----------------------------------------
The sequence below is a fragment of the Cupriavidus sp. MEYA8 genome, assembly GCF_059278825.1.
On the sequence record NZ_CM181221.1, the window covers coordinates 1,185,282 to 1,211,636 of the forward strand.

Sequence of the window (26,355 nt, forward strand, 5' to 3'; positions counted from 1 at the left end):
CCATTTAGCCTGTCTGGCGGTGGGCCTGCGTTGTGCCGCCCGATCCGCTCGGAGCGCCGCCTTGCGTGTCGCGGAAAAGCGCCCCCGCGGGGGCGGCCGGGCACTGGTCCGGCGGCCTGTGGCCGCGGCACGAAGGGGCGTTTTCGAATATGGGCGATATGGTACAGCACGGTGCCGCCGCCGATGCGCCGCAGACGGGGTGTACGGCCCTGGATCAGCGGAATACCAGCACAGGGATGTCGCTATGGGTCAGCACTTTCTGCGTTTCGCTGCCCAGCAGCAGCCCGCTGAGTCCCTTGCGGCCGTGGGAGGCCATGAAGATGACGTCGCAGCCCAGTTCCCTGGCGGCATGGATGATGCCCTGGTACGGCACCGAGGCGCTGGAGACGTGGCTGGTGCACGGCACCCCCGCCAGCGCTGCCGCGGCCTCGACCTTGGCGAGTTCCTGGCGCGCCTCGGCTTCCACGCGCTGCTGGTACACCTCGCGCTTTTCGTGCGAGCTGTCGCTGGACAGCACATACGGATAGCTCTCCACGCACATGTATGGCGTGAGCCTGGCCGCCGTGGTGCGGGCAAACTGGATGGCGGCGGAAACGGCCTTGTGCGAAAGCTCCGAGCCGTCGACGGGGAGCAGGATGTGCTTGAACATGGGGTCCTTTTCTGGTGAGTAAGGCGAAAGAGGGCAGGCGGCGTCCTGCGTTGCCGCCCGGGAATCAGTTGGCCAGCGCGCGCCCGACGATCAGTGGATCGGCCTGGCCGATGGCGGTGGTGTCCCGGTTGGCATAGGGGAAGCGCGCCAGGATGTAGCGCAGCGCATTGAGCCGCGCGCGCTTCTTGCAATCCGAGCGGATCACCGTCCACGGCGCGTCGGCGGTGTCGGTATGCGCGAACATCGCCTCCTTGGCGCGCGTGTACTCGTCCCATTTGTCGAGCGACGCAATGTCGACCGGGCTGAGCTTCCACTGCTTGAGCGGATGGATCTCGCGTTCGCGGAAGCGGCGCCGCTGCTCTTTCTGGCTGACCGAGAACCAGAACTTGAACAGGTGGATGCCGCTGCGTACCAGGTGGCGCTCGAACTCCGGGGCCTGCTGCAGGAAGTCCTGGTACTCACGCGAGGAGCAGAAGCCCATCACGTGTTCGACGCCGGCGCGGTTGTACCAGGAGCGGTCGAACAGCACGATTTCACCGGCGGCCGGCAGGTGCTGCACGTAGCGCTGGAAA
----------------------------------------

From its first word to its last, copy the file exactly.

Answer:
The sequence below is a fragment of the Cupriavidus sp. MEYA8 genome, assembly GCF_059278825.1.
On the sequence record NZ_CM181221.1, the window covers coordinates 1,185,282 to 1,211,636 of the forward strand.

Sequence of the window (26,355 nt, forward strand, 5' to 3'; positions counted from 1 at the left end):
CCATTTAGCCTGTCTGGCGGTGGGCCTGCGTTGTGCCGCCCGATCCGCTCGGAGCGCCGCCTTGCGTGTCGCGGAAAAGCGCCCCCGCGGGGGCGGCCGGGCACTGGTCCGGCGGCCTGTGGCCGCGGCACGAAGGGGCGTTTTCGAATATGGGCGATATGGTACAGCACGGTGCCGCCGCCGATGCGCCGCAGACGGGGTGTACGGCCCTGGATCAGCGGAATACCAGCACAGGGATGTCGCTATGGGTCAGCACTTTCTGCGTTTCGCTGCCCAGCAGCAGCCCGCTGAGTCCCTTGCGGCCGTGGGAGGCCATGAAGATGACGTCGCAGCCCAGTTCCCTGGCGGCATGGATGATGCCCTGGTACGGCACCGAGGCGCTGGAGACGTGGCTGGTGCACGGCACCCCCGCCAGCGCTGCCGCGGCCTCGACCTTGGCGAGTTCCTGGCGCGCCTCGGCTTCCACGCGCTGCTGGTACACCTCGCGCTTTTCGTGCGAGCTGTCGCTGGACAGCACATACGGATAGCTCTCCACGCACATGTATGGCGTGAGCCTGGCCGCCGTGGTGCGGGCAAACTGGATGGCGGCGGAAACGGCCTTGTGCGAAAGCTCCGAGCCGTCGACGGGGAGCAGGATGTGCTTGAACATGGGGTCCTTTTCTGGTGAGTAAGGCGAAAGAGGGCAGGCGGCGTCCTGCGTTGCCGCCCGGGAATCAGTTGGCCAGCGCGCGCCCGACGATCAGTGGATCGGCCTGGCCGATGGCGGTGGTGTCCCGGTTGGCATAGGGGAAGCGCGCCAGGATGTAGCGCAGCGCATTGAGCCGCGCGCGCTTCTTGCAATCCGAGCGGATCACCGTCCACGGCGCGTCGGCGGTGTCGGTATGCGCGAACATCGCCTCCTTGGCGCGCGTGTACTCGTCCCATTTGTCGAGCGACGCAATGTCGACCGGGCTGAGCTTCCACTGCTTGAGCGGATGGATCTCGCGTTCGCGGAAGCGGCGCCGCTGCTCTTTCTGGCTGACCGAGAACCAGAACTTGAACAGGTGGATGCCGCTGCGTACCAGGTGGCGCTCGAACTCCGGGGCCTGCTGCAGGAAGTCCTGGTACTCACGCGAGGAGCAGAAGCCCATCACGTGTTCGACGCCGGCGCGGTTGTACCAGGAGCGGTCGAACAGCACGATTTCACCGGCGGCCGGCAGGTGCTGCACGTAGCGCTGGAAA